Let's go back to "This Week" for a lil' roundtable action. Where is Peggy Noonan? We can't make up our minds about these surveillance scandals until we hear her thoughts on them, after all. Oh well.

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Matthew Dowd, the former Bush campaign strategist, is rubbing it in about how Obama has broken so many civil liberties campaign promises and tells politicians to be more careful on the campaign trail. Thanks, Matt.

George Will is pretending to be terrified of the executive branch, now that President Obama is in charge of it, and, as usual, makes an unnecessary and not analogous historical reference. "This country was founded on a revolution" -- dear sweet Jesus -- "primarily against what was called executive prerogative of the executive at the time of George III."

Haven't we kinda-sorta known that this was going on all the time? Stephanopoulos asks, in one of those glib "how is this news?" moments following the breaking of major news. Rep. Keith Ellison says, uhh, he didn't know this was going on.

(Paul Krugman is on this panel and has said nothing.)

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Now to Samantha Power, the nominee for U.N. ambassador. George Will believes that Samantha Power is a do-gooder. He is furious that she serves on something called the Atrocity Prevention Board. "What is this?" he huffs. (George Will supported the Iraq War.)

Let's give you something to talk about, Krugman: How about that jobs report? It's not good, he says. We just have such low standards that now 175,000 new jobs, after all this time, is considered "good." He says that we were ready for a takeoff, especially with the recovery in housing values, and then the sequester came and pulled the plug on it.

Greta van Susteren, the great anti-poverty crusader of our time, wants to know why no one cares about the poor in this country. Krugman mentions that Obamacare is a huge relief to the poor. Greta van Susteren doesn't care for this answer.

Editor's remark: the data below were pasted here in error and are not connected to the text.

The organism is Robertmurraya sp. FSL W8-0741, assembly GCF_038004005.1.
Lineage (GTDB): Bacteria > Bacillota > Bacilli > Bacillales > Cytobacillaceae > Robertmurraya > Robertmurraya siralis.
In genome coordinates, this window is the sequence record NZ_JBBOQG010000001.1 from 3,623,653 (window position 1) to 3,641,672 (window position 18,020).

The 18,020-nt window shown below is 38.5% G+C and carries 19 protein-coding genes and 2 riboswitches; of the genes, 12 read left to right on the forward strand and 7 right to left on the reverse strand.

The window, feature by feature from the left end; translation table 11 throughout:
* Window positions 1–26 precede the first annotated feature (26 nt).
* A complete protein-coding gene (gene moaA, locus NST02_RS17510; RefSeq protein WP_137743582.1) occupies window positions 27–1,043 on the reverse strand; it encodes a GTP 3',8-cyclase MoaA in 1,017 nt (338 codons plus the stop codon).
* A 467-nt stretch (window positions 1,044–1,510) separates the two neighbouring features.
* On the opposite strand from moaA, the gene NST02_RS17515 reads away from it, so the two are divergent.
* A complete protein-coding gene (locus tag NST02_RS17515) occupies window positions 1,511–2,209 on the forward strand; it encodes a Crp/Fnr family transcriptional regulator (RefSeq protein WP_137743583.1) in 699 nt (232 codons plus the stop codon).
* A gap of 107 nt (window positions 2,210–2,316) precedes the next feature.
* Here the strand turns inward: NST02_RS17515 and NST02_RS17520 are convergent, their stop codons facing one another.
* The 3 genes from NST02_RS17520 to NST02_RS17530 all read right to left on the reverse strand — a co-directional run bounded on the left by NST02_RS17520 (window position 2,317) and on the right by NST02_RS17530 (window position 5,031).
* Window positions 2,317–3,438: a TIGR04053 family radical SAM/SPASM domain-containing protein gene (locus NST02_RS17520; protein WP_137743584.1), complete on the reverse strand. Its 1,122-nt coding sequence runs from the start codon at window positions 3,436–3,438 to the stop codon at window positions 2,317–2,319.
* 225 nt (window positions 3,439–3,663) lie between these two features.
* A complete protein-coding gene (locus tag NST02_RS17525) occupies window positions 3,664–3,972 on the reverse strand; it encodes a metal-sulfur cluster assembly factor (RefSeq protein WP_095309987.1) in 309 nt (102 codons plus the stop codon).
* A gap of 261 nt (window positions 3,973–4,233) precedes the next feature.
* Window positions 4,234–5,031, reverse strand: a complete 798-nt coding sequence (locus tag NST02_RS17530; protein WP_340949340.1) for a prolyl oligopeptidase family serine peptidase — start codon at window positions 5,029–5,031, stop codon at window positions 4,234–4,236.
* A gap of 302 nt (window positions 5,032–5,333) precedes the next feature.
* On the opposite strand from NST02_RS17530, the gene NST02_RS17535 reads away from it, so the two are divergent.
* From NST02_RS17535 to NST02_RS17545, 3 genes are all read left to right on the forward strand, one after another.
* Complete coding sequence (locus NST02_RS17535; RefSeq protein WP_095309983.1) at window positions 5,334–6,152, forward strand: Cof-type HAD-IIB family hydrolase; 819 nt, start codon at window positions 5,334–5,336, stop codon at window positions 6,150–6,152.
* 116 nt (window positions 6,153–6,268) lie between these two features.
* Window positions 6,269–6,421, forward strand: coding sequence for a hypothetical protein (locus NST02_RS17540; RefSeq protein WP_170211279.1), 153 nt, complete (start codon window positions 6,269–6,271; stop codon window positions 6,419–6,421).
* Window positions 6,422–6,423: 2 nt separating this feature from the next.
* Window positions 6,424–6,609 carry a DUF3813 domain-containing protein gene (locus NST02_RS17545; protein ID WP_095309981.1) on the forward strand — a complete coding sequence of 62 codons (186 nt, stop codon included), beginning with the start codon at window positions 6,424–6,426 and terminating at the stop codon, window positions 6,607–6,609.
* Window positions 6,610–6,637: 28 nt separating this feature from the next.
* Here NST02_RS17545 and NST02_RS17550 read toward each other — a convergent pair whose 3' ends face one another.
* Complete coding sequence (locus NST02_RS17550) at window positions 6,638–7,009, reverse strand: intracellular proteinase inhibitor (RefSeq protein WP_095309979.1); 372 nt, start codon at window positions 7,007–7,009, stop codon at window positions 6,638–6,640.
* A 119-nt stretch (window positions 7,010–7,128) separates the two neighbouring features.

Now on to the CBS roundtable, where the topic is President Obama's summit with China. Joe Nye of Harvard considers it the most important meeting between leaders of the two countries in decades. David Sanger of the New York Times agrees, and finds it comforting that the two presidents were able to chit-chat for eight hours, and come out (allegedly) agreeing that the path forward is one of cooperation, not adversity. Rajiv Chandrasekaran of the Washington Post agrees. Everyone loves this! We are on perfect footing with China now. Margaret Brennan of CBS News finally says, well, changes in the countries' attitudes won't happen instantly. Schieffer asks, since China has been and is constantly hacking everything, is there anything a single Chinese president can even do about this? Hmms around the table. We'll see!

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Now what do these guys think about the "flood" of national security leaks coming out. Sanger says that what we've seen this week that's different is that Americans are now wondering where we draw the line on privacy versus national security -- the "balancing act" that President Obama talks about, as Sanger says, only after the government has already launched a very controversial program and kept it secret for years.

Bob Schieffer thanks his panel, and notes that he can't figure out whether all this spying is right or wrong because he "can't figure out what they did." All these fancy electricity devices, whizzing about, who even knows what this dadgum hoop-de-doo is! The end.


Jim Newell

Jim Newell covers politics and media for Salon.